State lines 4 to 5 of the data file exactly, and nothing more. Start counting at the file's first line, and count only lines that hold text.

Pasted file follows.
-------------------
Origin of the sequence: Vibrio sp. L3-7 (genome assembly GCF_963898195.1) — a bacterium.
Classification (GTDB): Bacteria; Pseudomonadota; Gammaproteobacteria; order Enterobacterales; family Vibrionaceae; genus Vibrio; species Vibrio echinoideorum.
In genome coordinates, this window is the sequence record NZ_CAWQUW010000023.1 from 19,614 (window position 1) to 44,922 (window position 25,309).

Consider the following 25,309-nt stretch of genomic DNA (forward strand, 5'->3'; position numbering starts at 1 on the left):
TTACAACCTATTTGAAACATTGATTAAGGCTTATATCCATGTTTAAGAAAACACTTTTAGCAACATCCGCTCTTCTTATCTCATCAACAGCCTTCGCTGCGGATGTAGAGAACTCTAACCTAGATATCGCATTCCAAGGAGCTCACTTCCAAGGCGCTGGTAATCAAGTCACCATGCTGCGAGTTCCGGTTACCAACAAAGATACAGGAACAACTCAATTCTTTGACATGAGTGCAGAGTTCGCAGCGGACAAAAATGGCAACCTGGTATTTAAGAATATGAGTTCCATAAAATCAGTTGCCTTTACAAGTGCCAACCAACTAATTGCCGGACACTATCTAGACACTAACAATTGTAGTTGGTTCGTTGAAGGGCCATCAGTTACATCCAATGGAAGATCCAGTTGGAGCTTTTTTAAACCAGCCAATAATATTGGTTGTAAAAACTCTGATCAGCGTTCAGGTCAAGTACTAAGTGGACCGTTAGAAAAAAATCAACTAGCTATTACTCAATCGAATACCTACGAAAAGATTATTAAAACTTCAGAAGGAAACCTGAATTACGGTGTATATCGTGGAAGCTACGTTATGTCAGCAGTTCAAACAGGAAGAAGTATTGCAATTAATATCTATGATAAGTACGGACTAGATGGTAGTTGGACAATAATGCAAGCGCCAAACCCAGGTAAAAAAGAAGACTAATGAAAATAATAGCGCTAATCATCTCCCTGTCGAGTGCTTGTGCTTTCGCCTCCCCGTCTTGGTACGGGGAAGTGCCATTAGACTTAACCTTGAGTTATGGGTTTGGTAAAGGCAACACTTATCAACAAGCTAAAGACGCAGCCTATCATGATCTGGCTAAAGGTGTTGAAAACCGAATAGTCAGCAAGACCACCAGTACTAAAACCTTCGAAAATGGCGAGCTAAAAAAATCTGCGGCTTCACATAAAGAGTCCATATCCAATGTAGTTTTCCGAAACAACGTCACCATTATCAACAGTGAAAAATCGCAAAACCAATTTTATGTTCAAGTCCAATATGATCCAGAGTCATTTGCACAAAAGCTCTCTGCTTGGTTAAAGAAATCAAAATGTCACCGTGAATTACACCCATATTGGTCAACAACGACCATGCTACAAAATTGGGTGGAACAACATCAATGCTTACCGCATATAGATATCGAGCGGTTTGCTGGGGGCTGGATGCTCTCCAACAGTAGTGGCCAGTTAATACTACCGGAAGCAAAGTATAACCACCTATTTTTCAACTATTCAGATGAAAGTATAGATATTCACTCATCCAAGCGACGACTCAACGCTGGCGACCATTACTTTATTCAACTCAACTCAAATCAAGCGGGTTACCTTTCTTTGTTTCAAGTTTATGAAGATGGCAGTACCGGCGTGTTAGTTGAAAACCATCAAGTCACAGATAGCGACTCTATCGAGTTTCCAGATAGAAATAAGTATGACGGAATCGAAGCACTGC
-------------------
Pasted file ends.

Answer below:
Consider the following 25,309-nt stretch of genomic DNA (forward strand, 5'->3'; position numbering starts at 1 on the left):
TTACAACCTATTTGAAACATTGATTAAGGCTTATATCCATGTTTAAGAAAACACTTTTAGCAACATCCGCTCTTCTTATCTCATCAACAGCCTTCGCTGCGGATGTAGAGAACTCTAACCTAGATATCGCATTCCAAGGAGCTCACTTCCAAGGCGCTGGTAATCAAGTCACCATGCTGCGAGTTCCGGTTACCAACAAAGATACAGGAACAACTCAATTCTTTGACATGAGTGCAGAGTTCGCAGCGGACAAAAATGGCAACCTGGTATTTAAGAATATGAGTTCCATAAAATCAGTTGCCTTTACAAGTGCCAACCAACTAATTGCCGGACACTATCTAGACACTAACAATTGTAGTTGGTTCGTTGAAGGGCCATCAGTTACATCCAATGGAAGATCCAGTTGGAGCTTTTTTAAACCAGCCAATAATATTGGTTGTAAAAACTCTGATCAGCGTTCAGGTCAAGTACTAAGTGGACCGTTAGAAAAAAATCAACTAGCTATTACTCAATCGAATACCTACGAAAAGATTATTAAAACTTCAGAAGGAAACCTGAATTACGGTGTATATCGTGGAAGCTACGTTATGTCAGCAGTTCAAACAGGAAGAAGTATTGCAATTAATATCTATGATAAGTACGGACTAGATGGTAGTTGGACAATAATGCAAGCGCCAAACCCAGGTAAAAAAGAAGACTAATGAAAATAATAGCGCTAATCATCTCCCTGTCGAGTGCTTGTGCTTTCGCCTCCCCGTCTTGGTACGGGGAAGTGCCATTAGACTTAACCTTGAGTTATGGGTTTGGTAAAGGCAACACTTATCAACAAGCTAAAGACGCAGCCTATCATGATCTGGCTAAAGGTGTTGAAAACCGAATAGTCAGCAAGACCACCAGTACTAAAACCTTCGAAAATGGCGAGCTAAAAAAATCTGCGGCTTCACATAAAGAGTCCATATCCAATGTAGTTTTCCGAAACAACGTCACCATTATCAACAGTGAAAAATCGCAAAACCAATTTTATGTTCAAGTCCAATATGATCCAGAGTCATTTGCACAAAAGCTCTCTGCTTGGTTAAAGAAATCAAAATGTCACCGTGAATTACACCCATATTGGTCAACAACGACCATGCTACAAAATTGGGTGGAACAACATCAATGCTTACCGCATATAGATATCGAGCGGTTTGCTGGGGGCTGGATGCTCTCCAACAGTAGTGGCCAGTTAATACTACCGGAAGCAAAGTATAACCACCTATTTTTCAACTATTCAGATGAAAGTATAGATATTCACTCATCCAAGCGACGACTCAACGCTGGCGACCATTACTTTATTCAACTCAACTCAAATCAAGCGGGTTACCTTTCTTTGTTTCAAGTTTATGAAGATGGCAGTACCGGCGTGTTAGTTGAAAACCATCAAGTCACAGATAGCGACTCTATCGAGTTTCCAGATAGAAATAAGTATGACGGAATCGAAGCACTGC